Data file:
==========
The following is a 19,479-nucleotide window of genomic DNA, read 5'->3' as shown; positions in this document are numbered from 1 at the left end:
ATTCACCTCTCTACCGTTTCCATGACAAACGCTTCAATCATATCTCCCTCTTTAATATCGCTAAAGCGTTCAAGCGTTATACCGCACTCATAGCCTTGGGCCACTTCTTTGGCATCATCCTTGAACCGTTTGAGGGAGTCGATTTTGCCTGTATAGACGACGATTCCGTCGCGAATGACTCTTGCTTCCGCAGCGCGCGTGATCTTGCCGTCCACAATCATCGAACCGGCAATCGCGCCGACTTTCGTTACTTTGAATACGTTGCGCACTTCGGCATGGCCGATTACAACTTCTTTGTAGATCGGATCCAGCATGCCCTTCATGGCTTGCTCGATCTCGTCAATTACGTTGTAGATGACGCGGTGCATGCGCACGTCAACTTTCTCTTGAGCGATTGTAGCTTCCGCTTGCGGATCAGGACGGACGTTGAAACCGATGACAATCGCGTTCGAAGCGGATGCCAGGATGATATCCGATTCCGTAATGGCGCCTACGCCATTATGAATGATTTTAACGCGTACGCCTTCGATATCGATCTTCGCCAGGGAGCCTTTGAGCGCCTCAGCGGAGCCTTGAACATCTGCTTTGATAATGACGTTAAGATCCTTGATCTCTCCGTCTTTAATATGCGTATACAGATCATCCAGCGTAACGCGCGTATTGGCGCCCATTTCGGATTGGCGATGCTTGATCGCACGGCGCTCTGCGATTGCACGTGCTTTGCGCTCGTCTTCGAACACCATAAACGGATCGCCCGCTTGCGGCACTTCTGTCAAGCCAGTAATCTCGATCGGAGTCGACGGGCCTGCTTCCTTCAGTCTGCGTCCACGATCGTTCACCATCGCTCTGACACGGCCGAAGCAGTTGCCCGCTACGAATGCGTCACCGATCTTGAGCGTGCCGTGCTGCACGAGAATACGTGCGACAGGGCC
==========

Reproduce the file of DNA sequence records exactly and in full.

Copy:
The following is a 19,479-nucleotide window of genomic DNA, read 5'->3' as shown; positions in this document are numbered from 1 at the left end:
ATTCACCTCTCTACCGTTTCCATGACAAACGCTTCAATCATATCTCCCTCTTTAATATCGCTAAAGCGTTCAAGCGTTATACCGCACTCATAGCCTTGGGCCACTTCTTTGGCATCATCCTTGAACCGTTTGAGGGAGTCGATTTTGCCTGTATAGACGACGATTCCGTCGCGAATGACTCTTGCTTCCGCAGCGCGCGTGATCTTGCCGTCCACAATCATCGAACCGGCAATCGCGCCGACTTTCGTTACTTTGAATACGTTGCGCACTTCGGCATGGCCGATTACAACTTCTTTGTAGATCGGATCCAGCATGCCCTTCATGGCTTGCTCGATCTCGTCAATTACGTTGTAGATGACGCGGTGCATGCGCACGTCAACTTTCTCTTGAGCGATTGTAGCTTCCGCTTGCGGATCAGGACGGACGTTGAAACCGATGACAATCGCGTTCGAAGCGGATGCCAGGATGATATCCGATTCCGTAATGGCGCCTACGCCATTATGAATGATTTTAACGCGTACGCCTTCGATATCGATCTTCGCCAGGGAGCCTTTGAGCGCCTCAGCGGAGCCTTGAACATCTGCTTTGATAATGACGTTAAGATCCTTGATCTCTCCGTCTTTAATATGCGTATACAGATCATCCAGCGTAACGCGCGTATTGGCGCCCATTTCGGATTGGCGATGCTTGATCGCACGGCGCTCTGCGATTGCACGTGCTTTGCGCTCGTCTTCGAACACCATAAACGGATCGCCCGCTTGCGGCACTTCTGTCAAGCCAGTAATCTCGATCGGAGTCGACGGGCCTGCTTCCTTCAGTCTGCGTCCACGATCGTTCACCATCGCTCTGACACGGCCGAAGCAGTTGCCCGCTACGAATGCGTCACCGATCTTGAGCGTGCCGTGCTGCACGAGAATACGTGCGACAGGGCC